Thanks once again for your help. I'm trying to see if this is how it is for most of the people that have this done. It's more so the urgency that has him concerned now and he is wondering if he should consider going with a bag. Not his first choicebut he is concerned enough that he wants to talk to the surgeon about it.

Sounds like you did very well and I wish you well in the future and the best of health. Thanks again for your patience with our questions. donna


finallyfree
Regular Member


Date Joined Aug 2008
Total Posts : 470
   Posted 2/4/2009 6:43 PM (GMT -6)   

Donna,

Not a problem answering questions, that's what we're here for :)  the bag is an awful drastic measure if it's not needed.  There was a possiblity that I was going to have a temp. bag but I told my doctor he had better run if I woke up with one because it wasn't an option.  I guess I've always went into this with an extremely positive attitude and I didn't focus on the what ifs because those things would have probably put me over the edge...that's most likely what got me in this situation to begin with...I internalize everything...so I just decided this was going to make me better and there was no other option...not saying everyone can do this but I'm sticking with my thoughts :) ... so please...have him talk with his dr but don't go to extremes if he doesn't have to... as I said...most of the things in the beginning are temporary and are over before you know it:)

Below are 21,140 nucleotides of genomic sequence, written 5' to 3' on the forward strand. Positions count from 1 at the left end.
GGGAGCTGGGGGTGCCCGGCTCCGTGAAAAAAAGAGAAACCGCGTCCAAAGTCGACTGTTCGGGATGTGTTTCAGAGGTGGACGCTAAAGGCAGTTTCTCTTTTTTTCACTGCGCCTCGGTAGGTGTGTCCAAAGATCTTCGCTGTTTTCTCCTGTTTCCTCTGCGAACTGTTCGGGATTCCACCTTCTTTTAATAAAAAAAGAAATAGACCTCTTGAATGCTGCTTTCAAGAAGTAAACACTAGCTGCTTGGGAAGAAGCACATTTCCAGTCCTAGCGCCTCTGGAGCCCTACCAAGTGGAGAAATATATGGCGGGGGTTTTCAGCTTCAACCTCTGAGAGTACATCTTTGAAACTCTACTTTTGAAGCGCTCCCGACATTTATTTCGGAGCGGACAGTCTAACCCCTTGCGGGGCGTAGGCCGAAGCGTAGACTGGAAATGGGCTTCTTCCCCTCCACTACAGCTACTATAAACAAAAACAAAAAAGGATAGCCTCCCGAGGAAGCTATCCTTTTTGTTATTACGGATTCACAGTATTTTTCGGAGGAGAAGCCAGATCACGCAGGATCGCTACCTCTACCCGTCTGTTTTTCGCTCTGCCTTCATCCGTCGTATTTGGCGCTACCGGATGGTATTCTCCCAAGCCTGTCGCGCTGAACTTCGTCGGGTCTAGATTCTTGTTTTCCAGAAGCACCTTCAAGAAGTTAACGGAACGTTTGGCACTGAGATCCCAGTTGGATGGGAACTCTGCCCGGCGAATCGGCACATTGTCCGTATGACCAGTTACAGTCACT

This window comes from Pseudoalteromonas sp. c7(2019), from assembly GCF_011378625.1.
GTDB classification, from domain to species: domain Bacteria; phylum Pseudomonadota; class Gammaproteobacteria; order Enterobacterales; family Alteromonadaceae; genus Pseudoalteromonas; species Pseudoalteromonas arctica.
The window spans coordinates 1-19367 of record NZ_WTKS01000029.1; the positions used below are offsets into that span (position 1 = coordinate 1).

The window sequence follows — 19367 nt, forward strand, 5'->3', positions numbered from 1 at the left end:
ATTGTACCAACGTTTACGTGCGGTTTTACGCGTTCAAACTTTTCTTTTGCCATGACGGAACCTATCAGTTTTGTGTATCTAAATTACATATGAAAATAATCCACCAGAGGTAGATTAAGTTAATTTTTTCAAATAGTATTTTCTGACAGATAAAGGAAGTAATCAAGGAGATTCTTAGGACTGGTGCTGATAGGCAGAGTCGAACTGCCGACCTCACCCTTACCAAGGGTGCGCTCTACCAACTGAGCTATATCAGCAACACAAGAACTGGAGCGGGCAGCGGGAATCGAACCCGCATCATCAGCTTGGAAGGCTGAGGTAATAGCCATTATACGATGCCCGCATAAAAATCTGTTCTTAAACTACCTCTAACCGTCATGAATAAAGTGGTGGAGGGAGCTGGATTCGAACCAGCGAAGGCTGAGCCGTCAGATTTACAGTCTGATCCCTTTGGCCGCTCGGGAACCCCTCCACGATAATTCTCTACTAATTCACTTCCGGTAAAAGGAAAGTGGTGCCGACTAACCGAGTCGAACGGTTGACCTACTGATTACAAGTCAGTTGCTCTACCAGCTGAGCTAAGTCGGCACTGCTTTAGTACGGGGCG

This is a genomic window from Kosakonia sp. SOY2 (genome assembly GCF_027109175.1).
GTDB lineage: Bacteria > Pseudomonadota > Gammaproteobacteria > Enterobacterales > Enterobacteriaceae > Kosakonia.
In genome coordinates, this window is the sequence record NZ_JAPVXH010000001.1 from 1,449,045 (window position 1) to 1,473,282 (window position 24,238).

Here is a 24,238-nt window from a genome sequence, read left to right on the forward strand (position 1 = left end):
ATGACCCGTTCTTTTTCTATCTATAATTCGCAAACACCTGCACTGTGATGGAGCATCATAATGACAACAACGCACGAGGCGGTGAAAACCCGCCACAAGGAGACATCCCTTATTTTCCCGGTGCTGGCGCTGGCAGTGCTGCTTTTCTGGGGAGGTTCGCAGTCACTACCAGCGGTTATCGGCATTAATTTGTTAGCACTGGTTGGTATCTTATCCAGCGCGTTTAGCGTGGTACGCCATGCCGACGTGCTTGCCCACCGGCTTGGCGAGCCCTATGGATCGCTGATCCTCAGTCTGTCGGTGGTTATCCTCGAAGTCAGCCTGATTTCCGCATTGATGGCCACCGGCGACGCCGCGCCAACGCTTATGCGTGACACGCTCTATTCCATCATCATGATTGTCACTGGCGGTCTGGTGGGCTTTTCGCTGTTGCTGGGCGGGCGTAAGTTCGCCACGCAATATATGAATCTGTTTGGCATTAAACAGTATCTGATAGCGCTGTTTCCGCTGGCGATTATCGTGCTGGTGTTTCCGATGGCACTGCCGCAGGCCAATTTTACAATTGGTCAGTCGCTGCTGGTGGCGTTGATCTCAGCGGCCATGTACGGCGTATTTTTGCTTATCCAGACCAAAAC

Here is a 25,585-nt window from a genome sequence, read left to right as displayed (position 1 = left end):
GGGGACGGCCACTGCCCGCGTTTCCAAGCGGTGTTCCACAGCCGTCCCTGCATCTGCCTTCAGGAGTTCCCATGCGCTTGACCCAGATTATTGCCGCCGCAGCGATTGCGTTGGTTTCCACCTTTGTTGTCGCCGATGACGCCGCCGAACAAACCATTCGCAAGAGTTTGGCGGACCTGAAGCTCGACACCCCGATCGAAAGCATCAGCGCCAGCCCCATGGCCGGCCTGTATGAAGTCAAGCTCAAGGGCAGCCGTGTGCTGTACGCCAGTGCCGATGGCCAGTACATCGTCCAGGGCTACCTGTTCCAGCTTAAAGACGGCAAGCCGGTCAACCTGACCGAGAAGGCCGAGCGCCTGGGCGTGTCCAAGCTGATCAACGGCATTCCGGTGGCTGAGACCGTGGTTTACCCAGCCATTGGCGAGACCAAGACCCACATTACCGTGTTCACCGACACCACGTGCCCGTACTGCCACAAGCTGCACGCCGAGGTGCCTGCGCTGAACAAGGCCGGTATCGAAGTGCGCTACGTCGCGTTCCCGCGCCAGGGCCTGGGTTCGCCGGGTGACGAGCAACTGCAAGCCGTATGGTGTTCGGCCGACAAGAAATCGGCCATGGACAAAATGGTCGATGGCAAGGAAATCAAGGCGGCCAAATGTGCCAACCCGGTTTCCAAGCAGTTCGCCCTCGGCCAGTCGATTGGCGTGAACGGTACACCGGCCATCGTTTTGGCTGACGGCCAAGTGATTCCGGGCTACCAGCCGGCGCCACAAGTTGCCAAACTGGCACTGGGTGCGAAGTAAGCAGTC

Positive thinking wink

Judy


 
 
Judy
 
spleen/appendix/gall bladder  removed/endometriosis/complete hysterectomy at 29/sinus surgery/numerous allergies & asthma/chronic kidney stones/ pancreatitis 3x's/2 knee surgeries-now need replacement/shoulder surgery w/ pins-which also froze following surgery/severe adhesions & scar tissue-stomach to chest-liver to ribs-colon to pelvis/severe IBS w/ constipation/subtotal colectomy 7/08-
 
Am now down from 17 meds a day to 8 and VERY healthy:)
 
There's always hope and things will get better :)


ucRick
Regular Member


Date Joined Jun 2007
Total Posts : 75
   Posted 2/9/2009 2:46 PM (GMT -6)   

 

Grammy,

It was hard for to have my surgery, too, because even though it was after long-term colitis, my symtoms were mostly controlled with meds and I lived mostly a normal life.

I had a total abdominal colectomy Sept. 5, 2007 because of high-grade dysplasia in one of the biopsies from my last colonoscopy in May of 2007.  This was after about 28 years of ulcerative colits, mostly controlled through meds.   I was told I'd be in the hospital 5 days but ended up staying for 14 days because of an ileus (temporary blockage) that resolved on its own by the time I left the hospital.  Because of the ileus, I was not able to keep any food or drink down for the first 12 days post-op.  I'm not trying to scare you but there can be complications.  My surgeon thought that my intestines just didn't "wake up" and start working because of the narcotics used to put me under for the surgery.   By the way, in my case, there was very early stage cancer found after the colon was removed, so the surgery was really needed.